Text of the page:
From Freddie deBoer: No, Francis Fukuyama is Wrong, Not Just Not Even Wrong.
or myself, I’m here to tell you that Fukuyama is wrong, wrong wrong: to the extent that The End of History expresses a firm argument, it’s that human civilization has a teleological purpose and that liberal democracy represents a transcendent culmination of that purpose, one that we have not reached fully and may never reach fully but one that will prove more attractive to most people than any alternative in perpetuity. And that’s wrong because the sweep of human possibility is vastly larger than any person can ever understand from their own limited and contingent perspective within one tiny expression of that possibility, like our current moment. Will human beings still value democratic control of government and the liberal ideal when sentient androids perform everything we now think of as labor, thus fundamentally reorienting what government even is or does and what rights really are? I don’t know. Resnikoff doesn’t know. Fukuyama doesn’t know.
I think he’s overreading into a literal interpretation of the title and looking at it through a normative lens. The ‘end of history’ has so far proved correct in a positive sense, that is, the inevitably and sustainability of the ‘Western democratic hegemony’ (WDH), that since the end of WW2 has remained largely intact. It has survived everything thrown at it–the rise and fall of the USSR, ‘Islamism’, increased political unrest and division, the 2008 financial crisis and its aftermath, the 2010-2012 European sovereign debt crisis, Brexit, Covid, etc. This does not mean or prove that the WDH is necessarily a force for good (as the Iraq War has shown) or has some teleological purpose, but it’s not going away either, at least not for the foreseeable future.
Could the WDH falter? Yes, anything is possible, but we live in the world as it is today, not some hypothetical robot-overlord future. And so far Fukuyama is right, and I don’t see any reason for this to suddenly change given what the WDH has survived so far. A bigger, more interconnected global economy means that there are greater incentives and forces at play to keep the WDH going. The usual narrative by the likes of Taleb, Turchin, Minsky, etc. is that big, interconnected systems are prone to collapse, but they fail to consider that the bigger and more important a system becomes, the more resources may be summoned to forestall its collapse, too. In 2008 it seemed like capitalism was on the brink of collapse, and then lo and behold world leaders came together to coordinate massive bailout packages to keep it going.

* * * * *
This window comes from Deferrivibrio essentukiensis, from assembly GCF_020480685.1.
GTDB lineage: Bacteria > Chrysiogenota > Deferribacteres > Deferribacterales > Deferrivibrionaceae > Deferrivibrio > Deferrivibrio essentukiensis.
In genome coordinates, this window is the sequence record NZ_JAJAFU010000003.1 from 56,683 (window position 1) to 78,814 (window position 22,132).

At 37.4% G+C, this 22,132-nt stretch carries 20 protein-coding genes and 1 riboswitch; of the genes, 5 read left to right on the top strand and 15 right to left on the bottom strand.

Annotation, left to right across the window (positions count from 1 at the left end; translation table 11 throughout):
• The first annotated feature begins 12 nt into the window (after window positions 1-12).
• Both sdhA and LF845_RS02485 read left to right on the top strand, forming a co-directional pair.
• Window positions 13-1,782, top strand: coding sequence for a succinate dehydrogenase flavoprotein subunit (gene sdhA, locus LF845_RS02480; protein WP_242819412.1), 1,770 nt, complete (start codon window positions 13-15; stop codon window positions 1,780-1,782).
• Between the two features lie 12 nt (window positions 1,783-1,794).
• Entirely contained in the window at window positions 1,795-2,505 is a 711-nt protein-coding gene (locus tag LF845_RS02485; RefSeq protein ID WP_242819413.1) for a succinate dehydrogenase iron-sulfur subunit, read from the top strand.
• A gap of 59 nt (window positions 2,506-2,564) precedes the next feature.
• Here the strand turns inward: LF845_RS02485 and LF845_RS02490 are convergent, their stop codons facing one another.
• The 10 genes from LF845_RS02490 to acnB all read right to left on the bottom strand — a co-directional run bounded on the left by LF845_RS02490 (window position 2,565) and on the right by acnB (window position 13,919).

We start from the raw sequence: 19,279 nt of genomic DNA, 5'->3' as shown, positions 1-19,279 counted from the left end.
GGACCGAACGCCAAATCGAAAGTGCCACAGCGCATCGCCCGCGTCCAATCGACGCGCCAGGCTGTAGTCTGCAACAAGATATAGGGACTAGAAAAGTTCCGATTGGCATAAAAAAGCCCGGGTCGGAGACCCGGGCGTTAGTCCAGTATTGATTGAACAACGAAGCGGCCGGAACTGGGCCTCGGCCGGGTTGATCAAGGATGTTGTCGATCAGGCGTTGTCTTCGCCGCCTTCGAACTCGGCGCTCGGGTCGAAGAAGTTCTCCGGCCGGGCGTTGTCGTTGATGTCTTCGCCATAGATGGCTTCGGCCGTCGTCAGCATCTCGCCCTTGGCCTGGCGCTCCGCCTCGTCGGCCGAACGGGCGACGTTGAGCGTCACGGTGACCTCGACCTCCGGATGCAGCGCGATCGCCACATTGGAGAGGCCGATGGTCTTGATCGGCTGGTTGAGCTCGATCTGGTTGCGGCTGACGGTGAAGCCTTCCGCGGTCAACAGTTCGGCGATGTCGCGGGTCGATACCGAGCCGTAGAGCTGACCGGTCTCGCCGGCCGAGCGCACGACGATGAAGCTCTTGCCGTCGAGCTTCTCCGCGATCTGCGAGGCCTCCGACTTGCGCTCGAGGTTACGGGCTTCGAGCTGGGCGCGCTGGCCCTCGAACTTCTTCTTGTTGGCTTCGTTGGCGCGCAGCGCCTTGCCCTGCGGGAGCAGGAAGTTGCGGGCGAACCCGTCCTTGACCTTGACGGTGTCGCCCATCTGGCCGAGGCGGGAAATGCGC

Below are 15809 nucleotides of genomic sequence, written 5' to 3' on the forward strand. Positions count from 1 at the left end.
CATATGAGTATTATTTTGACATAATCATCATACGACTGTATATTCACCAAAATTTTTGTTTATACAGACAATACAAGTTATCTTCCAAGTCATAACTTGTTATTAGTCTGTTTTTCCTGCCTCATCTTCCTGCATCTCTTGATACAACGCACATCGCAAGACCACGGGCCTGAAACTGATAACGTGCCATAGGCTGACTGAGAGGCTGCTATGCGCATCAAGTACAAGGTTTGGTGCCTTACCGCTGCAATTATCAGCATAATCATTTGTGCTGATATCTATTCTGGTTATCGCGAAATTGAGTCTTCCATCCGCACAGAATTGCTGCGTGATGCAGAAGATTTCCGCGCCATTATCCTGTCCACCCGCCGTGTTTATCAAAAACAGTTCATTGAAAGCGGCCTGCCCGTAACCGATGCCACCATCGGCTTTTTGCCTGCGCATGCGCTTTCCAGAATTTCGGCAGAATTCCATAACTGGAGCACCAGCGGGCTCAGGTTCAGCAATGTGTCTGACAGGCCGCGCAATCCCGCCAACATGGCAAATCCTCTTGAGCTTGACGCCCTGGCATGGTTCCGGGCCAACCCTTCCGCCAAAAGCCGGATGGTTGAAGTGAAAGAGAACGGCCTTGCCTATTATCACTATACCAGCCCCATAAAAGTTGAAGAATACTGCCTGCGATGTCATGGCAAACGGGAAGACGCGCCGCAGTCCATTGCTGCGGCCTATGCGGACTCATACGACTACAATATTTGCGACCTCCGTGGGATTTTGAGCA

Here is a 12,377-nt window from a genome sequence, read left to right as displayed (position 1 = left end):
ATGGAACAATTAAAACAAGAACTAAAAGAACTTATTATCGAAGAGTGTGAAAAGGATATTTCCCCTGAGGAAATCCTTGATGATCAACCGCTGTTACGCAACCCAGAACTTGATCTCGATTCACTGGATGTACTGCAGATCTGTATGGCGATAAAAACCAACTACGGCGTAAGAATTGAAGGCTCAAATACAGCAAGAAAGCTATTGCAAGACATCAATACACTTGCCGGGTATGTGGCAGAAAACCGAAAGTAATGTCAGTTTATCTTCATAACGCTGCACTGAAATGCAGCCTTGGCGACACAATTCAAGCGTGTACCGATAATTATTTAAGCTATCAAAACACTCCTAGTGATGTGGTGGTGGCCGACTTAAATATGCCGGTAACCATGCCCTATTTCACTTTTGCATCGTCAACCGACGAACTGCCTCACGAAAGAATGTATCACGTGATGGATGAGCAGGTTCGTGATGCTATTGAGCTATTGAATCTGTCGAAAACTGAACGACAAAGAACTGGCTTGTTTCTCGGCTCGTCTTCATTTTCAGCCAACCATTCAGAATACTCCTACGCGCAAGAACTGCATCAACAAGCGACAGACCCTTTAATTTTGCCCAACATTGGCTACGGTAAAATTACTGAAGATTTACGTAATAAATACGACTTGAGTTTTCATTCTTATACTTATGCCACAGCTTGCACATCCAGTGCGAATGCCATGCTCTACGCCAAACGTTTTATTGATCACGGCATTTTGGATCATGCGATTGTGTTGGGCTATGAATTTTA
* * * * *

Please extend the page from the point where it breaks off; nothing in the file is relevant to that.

Obviously, the USSR was a big system which failed, so there are no assurances here either. But again, there are key differences, that being the USSR had already lost, it’s 1992 unraveling being the culmination of two decades of decay and loss of ground that had precipitated by the late 80s. But there are no obvious challengers to the WDH, except perhaps China, but as discussed earlier, China would rather trade with or appropriate the ‘consumer capitalistic culture’ (CCC) of the WHD than necessarily supplant or overtake it.
Russia is another challenger, but is too weak to do much. Whereas the USSR was a federation that spanned an entire continent, since 2014 Putin has struggled to even secure a piece of Ukraine, left alone recreate the USSR. China cannot even secure Taiwan, and I don’t even think it wants to. There is Iran, but it hasn’t done much either. Most conflict within the Middle East is regional or sectarian, such as the Iraqi invasion of Iran 40 years ago. The competitors to the WHD, to put it bluntly, are weak, nor seem to have much inclination to do much.
Going back to the above essay, he writes:
What the attacks and their aftermath demonstrated was that the abstraction that is “liberal democracy” operates at such an immense altitude above daily human life that talking about the end of history – however cute you want to get about what you mean by “end” – becomes irrelevant. In response to 9/11, the United States invaded Iraq, directly causing the deaths of hundreds of thousands of Iraqis and resulting in the total demolition of the country’s civil society.
His argument is more of an indictment of expansionist policy, not the inferiority or superiority of one system over another. The WHD possibly necessitates occasional interventionism against entities that threaten it, which I think is a valid point in Freddie’s favor. The unlikely but possible breakup of the EU does not threaten the status quo too much, although if the US fails, sure as hell no other country is going to take up the mantle of the world police. The US conceived Iraq War, and then Tony Blair and others went along, but at a much more limited capacity. The US sent 466,985 troops, the UK 45,000, and Australia just 2,000 troops.
Now why the WDH has proven so successful is another matter. It possibly represents some optimum of many variables, such as sustainability, decentralization vs centralization, redundancy of leadership, separation of powers, market incentive structures, rule of law, etc. Also, the end of the Second World War saw huge vacuums of power and leadership that were filled by democratic forms of government, imposed by the winners. The collapse of the USSR saw similar voids open up. Sure, liberal democracy is far from perfect, but it has to only be better than the competitors to succeed.